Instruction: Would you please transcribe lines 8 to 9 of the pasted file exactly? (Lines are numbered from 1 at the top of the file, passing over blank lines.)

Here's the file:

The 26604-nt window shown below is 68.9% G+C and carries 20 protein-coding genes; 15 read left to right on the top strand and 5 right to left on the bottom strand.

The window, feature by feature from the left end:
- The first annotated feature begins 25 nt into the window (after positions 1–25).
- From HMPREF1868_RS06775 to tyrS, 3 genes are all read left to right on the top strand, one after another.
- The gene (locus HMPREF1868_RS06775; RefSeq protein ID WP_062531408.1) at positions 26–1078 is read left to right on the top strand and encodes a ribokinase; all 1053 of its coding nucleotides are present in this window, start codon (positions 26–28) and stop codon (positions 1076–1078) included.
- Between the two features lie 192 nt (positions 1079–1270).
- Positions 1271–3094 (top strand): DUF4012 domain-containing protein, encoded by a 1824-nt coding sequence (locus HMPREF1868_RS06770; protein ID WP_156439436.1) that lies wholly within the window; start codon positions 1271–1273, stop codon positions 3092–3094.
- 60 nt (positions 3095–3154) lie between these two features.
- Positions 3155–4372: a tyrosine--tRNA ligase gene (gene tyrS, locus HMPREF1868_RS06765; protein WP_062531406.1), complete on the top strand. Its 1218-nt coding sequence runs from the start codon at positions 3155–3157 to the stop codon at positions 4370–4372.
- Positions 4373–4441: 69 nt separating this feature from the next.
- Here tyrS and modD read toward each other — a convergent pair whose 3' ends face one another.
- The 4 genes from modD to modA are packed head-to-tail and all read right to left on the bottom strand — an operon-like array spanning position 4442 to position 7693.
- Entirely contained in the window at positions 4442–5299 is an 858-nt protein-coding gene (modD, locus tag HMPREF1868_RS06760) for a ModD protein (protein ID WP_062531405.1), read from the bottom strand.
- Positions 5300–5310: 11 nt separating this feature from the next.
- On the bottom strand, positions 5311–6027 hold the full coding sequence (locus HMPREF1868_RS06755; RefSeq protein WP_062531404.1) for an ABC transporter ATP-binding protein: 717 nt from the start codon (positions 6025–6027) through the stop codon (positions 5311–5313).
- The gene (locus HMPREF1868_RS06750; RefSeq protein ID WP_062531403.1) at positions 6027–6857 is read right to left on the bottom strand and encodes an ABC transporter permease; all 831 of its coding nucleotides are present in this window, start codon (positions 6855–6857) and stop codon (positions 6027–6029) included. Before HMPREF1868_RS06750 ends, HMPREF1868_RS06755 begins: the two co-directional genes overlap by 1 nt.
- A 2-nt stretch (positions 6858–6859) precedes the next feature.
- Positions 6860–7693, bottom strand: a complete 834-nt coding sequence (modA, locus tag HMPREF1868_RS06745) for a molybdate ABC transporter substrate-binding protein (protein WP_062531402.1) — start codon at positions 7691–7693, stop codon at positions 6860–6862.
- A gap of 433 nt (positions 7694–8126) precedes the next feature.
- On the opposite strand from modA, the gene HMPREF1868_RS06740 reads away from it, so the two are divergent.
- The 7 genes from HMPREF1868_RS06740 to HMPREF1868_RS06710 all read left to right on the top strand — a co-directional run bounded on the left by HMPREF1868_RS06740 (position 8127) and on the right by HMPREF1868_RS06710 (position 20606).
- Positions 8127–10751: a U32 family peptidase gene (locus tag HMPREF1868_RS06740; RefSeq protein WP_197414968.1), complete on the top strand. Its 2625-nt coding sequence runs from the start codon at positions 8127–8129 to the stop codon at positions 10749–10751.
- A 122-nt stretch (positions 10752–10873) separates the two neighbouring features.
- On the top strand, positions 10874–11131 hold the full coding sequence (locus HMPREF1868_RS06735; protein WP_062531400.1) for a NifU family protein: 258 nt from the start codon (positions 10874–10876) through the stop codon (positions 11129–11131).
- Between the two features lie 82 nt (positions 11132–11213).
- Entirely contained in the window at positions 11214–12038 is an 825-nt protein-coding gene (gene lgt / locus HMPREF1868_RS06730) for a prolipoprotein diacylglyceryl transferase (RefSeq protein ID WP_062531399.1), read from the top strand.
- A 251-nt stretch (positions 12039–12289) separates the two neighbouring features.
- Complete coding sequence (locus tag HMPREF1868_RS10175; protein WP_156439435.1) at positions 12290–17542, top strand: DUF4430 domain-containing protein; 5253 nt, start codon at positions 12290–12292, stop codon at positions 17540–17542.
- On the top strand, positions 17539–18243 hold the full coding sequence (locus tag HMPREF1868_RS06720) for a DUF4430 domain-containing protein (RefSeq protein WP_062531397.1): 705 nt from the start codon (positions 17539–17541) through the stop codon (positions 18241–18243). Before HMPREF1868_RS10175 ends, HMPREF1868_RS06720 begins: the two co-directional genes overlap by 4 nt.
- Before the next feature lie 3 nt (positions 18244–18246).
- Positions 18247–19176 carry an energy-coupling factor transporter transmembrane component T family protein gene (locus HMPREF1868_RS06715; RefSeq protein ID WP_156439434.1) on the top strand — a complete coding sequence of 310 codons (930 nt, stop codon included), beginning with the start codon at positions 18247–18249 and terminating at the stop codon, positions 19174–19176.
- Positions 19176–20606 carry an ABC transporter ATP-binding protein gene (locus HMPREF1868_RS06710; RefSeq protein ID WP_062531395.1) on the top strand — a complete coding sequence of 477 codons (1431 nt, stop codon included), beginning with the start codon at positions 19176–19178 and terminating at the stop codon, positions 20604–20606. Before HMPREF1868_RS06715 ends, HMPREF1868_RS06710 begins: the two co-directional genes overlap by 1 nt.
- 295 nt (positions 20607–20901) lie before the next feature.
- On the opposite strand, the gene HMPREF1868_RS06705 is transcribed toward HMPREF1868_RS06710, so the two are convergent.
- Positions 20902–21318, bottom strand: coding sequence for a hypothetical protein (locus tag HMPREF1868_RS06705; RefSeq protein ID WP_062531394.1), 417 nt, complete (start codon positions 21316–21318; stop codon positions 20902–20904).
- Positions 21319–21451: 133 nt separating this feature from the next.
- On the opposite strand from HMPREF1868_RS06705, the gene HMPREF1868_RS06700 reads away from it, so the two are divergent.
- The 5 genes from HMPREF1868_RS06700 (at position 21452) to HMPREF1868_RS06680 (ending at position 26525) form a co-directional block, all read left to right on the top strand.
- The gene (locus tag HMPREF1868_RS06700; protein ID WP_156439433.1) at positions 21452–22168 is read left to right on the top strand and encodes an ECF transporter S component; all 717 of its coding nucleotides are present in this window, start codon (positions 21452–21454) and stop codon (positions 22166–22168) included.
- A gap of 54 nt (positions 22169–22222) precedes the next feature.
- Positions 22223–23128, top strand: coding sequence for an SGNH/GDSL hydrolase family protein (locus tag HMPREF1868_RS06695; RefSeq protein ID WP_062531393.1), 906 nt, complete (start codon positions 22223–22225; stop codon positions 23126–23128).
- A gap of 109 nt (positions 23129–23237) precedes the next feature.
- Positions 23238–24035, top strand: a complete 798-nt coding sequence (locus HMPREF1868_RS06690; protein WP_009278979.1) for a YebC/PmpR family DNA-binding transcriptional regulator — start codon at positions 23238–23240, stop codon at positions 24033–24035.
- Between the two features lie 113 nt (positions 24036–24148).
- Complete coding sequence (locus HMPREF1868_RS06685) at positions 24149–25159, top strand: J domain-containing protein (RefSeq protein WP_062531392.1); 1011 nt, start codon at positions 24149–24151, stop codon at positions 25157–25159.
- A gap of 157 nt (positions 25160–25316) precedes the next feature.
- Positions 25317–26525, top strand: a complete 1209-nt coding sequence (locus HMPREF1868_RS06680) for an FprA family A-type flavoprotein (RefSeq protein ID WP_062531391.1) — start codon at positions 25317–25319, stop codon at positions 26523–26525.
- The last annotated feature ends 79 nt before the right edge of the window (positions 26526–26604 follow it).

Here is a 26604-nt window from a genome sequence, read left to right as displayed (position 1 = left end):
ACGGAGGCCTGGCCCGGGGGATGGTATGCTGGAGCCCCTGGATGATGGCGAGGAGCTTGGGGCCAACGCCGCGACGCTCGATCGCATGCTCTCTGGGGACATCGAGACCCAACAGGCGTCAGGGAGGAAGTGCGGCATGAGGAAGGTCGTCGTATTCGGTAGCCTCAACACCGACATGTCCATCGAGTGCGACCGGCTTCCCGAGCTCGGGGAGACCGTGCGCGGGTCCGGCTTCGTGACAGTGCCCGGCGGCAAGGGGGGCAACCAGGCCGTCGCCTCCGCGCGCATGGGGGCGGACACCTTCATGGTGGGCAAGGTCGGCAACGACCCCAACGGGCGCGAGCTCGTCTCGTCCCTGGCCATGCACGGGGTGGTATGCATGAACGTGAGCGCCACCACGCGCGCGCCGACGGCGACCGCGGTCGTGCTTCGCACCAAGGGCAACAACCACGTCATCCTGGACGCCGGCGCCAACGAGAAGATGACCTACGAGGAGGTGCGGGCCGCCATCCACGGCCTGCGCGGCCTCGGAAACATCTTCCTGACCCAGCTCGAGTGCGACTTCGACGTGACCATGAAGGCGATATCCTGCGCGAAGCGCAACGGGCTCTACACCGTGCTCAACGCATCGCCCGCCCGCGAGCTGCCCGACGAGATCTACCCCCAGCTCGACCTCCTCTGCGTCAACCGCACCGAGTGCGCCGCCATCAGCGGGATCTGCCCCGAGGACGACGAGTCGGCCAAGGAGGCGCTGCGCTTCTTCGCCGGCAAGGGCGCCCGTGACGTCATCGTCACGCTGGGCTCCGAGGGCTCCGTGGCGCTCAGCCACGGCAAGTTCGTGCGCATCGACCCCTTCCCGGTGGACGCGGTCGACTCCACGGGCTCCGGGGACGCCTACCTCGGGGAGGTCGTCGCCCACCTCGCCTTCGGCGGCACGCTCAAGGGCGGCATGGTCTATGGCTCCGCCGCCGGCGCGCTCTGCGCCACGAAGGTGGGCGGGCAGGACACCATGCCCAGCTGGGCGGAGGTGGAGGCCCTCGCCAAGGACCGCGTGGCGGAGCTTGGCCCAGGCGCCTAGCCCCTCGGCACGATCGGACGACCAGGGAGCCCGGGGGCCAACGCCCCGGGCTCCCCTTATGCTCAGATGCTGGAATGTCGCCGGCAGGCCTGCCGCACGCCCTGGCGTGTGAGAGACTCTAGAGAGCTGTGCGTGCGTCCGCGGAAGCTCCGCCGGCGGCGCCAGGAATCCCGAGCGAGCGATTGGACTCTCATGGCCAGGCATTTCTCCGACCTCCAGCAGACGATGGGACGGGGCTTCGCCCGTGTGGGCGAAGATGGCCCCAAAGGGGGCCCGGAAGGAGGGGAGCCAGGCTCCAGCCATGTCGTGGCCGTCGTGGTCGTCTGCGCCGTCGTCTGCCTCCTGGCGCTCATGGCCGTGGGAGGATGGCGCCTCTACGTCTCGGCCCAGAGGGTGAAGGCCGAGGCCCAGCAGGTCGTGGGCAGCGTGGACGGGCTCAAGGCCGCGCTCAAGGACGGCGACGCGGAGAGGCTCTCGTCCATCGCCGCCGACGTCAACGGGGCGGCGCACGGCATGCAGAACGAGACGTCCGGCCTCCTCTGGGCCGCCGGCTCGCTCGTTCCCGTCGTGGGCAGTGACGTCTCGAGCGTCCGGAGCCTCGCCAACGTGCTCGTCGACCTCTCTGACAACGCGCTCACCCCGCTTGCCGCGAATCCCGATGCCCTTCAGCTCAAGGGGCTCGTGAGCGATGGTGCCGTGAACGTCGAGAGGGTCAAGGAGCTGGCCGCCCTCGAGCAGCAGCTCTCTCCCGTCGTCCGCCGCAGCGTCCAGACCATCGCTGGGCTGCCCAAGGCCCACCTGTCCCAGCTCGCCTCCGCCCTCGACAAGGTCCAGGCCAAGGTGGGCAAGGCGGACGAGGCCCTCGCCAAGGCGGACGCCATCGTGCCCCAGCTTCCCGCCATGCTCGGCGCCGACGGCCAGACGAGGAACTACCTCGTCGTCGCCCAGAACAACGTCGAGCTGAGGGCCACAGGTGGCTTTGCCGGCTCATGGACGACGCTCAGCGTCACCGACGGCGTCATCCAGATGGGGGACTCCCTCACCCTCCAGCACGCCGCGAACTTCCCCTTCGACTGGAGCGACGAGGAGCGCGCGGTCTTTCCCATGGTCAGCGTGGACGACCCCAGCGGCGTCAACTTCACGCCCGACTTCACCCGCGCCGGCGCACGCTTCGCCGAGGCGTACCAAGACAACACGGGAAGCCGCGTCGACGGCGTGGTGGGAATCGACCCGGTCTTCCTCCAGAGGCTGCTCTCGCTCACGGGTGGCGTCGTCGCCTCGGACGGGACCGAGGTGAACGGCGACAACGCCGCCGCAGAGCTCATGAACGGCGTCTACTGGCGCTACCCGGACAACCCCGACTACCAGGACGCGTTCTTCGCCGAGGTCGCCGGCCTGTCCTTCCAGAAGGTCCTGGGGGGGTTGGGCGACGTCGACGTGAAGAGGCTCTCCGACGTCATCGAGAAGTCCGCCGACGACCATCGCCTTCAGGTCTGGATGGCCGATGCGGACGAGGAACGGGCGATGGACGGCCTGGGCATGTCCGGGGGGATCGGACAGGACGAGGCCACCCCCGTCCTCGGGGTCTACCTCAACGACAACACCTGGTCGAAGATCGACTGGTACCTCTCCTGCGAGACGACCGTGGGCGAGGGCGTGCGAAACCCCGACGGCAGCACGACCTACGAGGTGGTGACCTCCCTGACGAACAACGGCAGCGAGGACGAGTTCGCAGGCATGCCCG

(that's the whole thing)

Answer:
- 60 nt (positions 3095–3154) lie between these two features.
- Positions 3155–4372: a tyrosine--tRNA ligase gene (gene tyrS, locus HMPREF1868_RS06765; protein WP_062531406.1), complete on the top strand. Its 1218-nt coding sequence runs from the start codon at positions 3155–3157 to the stop codon at positions 4370–4372.